Metals markets to benefit from vaccines and stimulus

Edward Bell - Senior Director, Market Economics
Published Date: 05 April 2021

 

The Biden administration’s target of a USD 2.25trn infrastructure package could set a fire under industrial metals markets that are already coming out of the Covid-19 pandemic with some tailwinds. Spending on roadworks, railways and green infrastructure will all need extensive capital inputs with metals like copper and aluminium likely to be in high demand. While the so-called American Jobs Plan is only at its initial stages and may face some pushback from conservative politicians in the US against any social spending elements, hard infrastructure spending is likely to get across the line in some form, even if Democrats need to make use of the budget reconciliation tool in the next fiscal year. Combined with persistent demand in markets like China and India, an American government spending heavily on infrastructure sets up a compelling medium-term outlook for industrial metals.

Near-term dynamics for industrial metals remain positive as assessed by our Base Metals Conditions index. The index rose to a level of 65 for February and a preliminary assessment for March has it rising to a strong 77, which if confirmed when full data for the month is available would represent the strongest read since mid-2017.

Fundamentals for metals markets on the rise

Source: Bloomberg, Emirates NBD Research

Persistent year-on-year improvements in manufacturing conditions, flattered by the low base effects of H1 2020 when the Covid-19 pandemic took hold of the global economy, are helping to support the turnaround in industrial metals. The global manufacturing PMI at 53.9 for February 2021 is well above pre-pandemic levels and reflects improvements across China and India as well as developed markets such as the US and Germany.

Dollar hasn't been a drag

While the stronger dollar seen since January would normally be a negative across commodity assets, it has so far not stood in the way of strong year-to-date (ytd) performance across key metals in the base metals complex. Copper has risen more than 13% ytd, although at around USD 8,800/tonne it has pulled back considerably from levels of more than USD 9,000/tonne recorded earlier in the year. Nickel had been the standout metal for much of the first quarter, having risen to nearly 20% ytd gains as of late February before a major Chinese producer announced plans that would allow nickel pig iron to be processed into battery intermediate products, rending into the argument for nickel supply shortages.

LME aluminium forwards have gained about 12% ytd and pushed above USD 2,200/tonne, although prices have come off their ytd highs of nearly USD 2,300/tonne in anticipation of more supply coming into the market this year in search of the higher prices. The sharp drop into backwardation of around USD 35/tonne on spot-3mth spreads has also softened a little on the same dynamics.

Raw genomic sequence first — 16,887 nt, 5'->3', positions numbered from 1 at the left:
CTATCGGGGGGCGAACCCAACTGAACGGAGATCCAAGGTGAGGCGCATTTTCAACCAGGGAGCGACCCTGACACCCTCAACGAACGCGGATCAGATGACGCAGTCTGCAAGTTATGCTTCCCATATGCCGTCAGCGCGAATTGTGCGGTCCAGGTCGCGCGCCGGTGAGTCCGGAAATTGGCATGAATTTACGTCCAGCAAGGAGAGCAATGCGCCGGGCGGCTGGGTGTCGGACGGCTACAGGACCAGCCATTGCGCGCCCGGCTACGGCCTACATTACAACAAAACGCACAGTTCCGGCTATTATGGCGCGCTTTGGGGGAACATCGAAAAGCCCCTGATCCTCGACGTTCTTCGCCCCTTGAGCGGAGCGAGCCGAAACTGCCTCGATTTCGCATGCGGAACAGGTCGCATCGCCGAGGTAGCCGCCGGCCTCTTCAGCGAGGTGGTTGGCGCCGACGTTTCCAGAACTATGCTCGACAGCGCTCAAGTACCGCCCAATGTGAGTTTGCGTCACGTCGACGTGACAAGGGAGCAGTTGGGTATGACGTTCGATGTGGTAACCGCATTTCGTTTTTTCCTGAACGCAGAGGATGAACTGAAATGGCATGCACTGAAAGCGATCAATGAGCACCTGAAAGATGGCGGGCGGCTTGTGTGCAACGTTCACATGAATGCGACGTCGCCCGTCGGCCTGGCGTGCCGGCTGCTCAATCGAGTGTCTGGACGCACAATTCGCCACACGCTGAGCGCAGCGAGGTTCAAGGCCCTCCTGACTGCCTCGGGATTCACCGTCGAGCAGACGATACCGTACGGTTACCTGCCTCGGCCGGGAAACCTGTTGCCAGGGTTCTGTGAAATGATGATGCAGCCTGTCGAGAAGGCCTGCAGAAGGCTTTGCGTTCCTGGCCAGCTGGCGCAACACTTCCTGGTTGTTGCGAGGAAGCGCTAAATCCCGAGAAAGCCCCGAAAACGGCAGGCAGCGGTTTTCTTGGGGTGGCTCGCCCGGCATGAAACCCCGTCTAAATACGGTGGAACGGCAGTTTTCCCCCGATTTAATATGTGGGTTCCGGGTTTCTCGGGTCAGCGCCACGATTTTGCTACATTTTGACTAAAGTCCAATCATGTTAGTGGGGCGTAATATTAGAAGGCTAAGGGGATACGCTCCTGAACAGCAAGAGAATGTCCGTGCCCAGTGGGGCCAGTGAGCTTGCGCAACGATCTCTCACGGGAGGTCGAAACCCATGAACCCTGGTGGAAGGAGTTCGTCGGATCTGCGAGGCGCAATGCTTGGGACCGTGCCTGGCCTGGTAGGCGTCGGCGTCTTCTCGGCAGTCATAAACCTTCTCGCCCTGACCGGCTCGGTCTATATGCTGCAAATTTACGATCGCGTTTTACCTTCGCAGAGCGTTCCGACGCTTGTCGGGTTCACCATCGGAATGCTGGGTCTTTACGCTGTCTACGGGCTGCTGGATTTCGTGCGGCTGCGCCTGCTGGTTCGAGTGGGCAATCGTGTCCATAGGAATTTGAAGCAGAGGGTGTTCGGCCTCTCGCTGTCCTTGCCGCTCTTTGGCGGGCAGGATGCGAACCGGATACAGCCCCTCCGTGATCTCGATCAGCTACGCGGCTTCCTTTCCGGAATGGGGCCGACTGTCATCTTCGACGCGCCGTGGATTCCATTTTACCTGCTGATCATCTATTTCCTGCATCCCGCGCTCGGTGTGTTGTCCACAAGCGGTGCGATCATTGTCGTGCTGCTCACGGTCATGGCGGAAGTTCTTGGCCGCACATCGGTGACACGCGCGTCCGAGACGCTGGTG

LME aluminium performance: 1yr

Source: Bloomberg, Emirates NBD Research

Aluminium inventories also haven’t shown the same downward pull that copper or tin stocks recorded for much of the past year. LME stocks had only trended marginally lower until early March when a few sizeable deliveries pushed inventories up to their highest level since 2017. Likewise, inventories linked to the SHFE have also been trending higher in recent weeks.

LME aluminium inventories

Source: Bloomberg, Emirates NBD Research

Nevertheless, the medium-term outlook for aluminium is growing more positive. China’s efforts to decarbonize its economy—aiming for carbon neutrality by 2060—will see some of the heavier polluting smelters face restrictions, potentially capping the seemingly unending capacity growth. A Chinese government body in control of strategic materials reserves is reportedly considering whether to sell some of its inventories to cool down prices and prevent a rapid increase in production, and consequent emissions this year. While a near-term negative, chipping away at near-term profitable conditions for Chinese smelters and potential for more capacity additions could help to set prices up for sustaining current levels over the next few years.

The USD 2.25trn American Jobs Plan also notionally includes many projects that would draw in metals inputs, including aluminium. A focus on transportation and green infrastructure, particularly grid infrastructure, would draw in use of the light metal. While we would expect to see political fights around the details of any spending plans, including how they will be paid for, the administration has shown its willingness to bypass bipartisan policymaking in pursuit of policy objectives and could set the scene for strong domestic aluminium consumption going forward.

Upgrading our metals outlook

We are moderately raising our aluminium forecasts and expect prices to hold close to current levels for much of the rest of 2021 before a modest pull back in 2022 on supply responses and slower aggregate global growth.

Like aluminium, copper will stand to benefit from a US economy boosted by heavy infrastructure spending, should it indeed materialize. However, copper also has a weaker supply profile over this year and next, helping to build a strong bullish case for the metal. Copper inventories are also tight which could leave the market squeezed by the end of this year if consumption takes off on the back of eased Covid-19 restrictions. We are bringing forward our case for copper strength to earlier in the year and now expect prices to average around USD 8,400/tonne this year.

Emirates NBD Research base metals assumptions

Source: Bloomberg, Emirates NBD Reseach.